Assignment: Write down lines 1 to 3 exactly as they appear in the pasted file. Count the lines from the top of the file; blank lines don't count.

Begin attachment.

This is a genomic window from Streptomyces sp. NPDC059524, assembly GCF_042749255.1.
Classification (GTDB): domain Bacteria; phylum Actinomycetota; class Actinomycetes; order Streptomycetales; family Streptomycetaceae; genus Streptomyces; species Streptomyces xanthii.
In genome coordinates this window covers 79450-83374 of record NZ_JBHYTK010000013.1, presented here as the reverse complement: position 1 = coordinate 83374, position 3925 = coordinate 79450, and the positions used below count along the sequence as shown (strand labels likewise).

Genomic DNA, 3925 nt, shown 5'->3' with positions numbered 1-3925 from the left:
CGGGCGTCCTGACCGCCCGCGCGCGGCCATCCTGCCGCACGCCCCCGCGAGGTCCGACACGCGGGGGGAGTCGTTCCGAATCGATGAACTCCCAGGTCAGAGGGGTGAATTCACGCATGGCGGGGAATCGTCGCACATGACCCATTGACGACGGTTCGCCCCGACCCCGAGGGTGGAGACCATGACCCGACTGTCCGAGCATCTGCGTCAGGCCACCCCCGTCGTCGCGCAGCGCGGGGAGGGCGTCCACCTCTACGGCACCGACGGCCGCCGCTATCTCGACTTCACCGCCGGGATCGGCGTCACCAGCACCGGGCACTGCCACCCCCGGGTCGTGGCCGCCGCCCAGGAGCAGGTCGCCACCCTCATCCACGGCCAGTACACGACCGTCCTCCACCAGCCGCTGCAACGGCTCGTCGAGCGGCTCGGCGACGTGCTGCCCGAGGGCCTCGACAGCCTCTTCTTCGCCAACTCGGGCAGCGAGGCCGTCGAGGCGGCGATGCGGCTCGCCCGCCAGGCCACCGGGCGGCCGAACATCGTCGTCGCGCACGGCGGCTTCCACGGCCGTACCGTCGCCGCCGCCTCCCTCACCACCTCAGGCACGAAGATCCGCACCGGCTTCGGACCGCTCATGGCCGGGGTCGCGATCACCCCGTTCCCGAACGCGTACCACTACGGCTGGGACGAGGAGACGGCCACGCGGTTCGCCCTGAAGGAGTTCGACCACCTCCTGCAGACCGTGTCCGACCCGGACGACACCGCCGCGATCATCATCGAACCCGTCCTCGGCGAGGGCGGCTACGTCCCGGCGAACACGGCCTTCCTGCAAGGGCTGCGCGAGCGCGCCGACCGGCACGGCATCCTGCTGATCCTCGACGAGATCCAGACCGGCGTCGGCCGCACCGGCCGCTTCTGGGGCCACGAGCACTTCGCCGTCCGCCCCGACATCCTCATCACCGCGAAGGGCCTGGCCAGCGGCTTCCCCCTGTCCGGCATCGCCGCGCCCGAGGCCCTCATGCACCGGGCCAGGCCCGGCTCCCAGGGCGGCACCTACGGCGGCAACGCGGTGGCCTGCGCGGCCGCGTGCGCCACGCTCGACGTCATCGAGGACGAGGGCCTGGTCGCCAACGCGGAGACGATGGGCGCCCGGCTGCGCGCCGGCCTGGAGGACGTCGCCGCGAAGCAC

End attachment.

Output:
This is a genomic window from Streptomyces sp. NPDC059524, assembly GCF_042749255.1.
Classification (GTDB): domain Bacteria; phylum Actinomycetota; class Actinomycetes; order Streptomycetales; family Streptomycetaceae; genus Streptomyces; species Streptomyces xanthii.
In genome coordinates this window covers 79450-83374 of record NZ_JBHYTK010000013.1, presented here as the reverse complement: position 1 = coordinate 83374, position 3925 = coordinate 79450, and the positions used below count along the sequence as shown (strand labels likewise).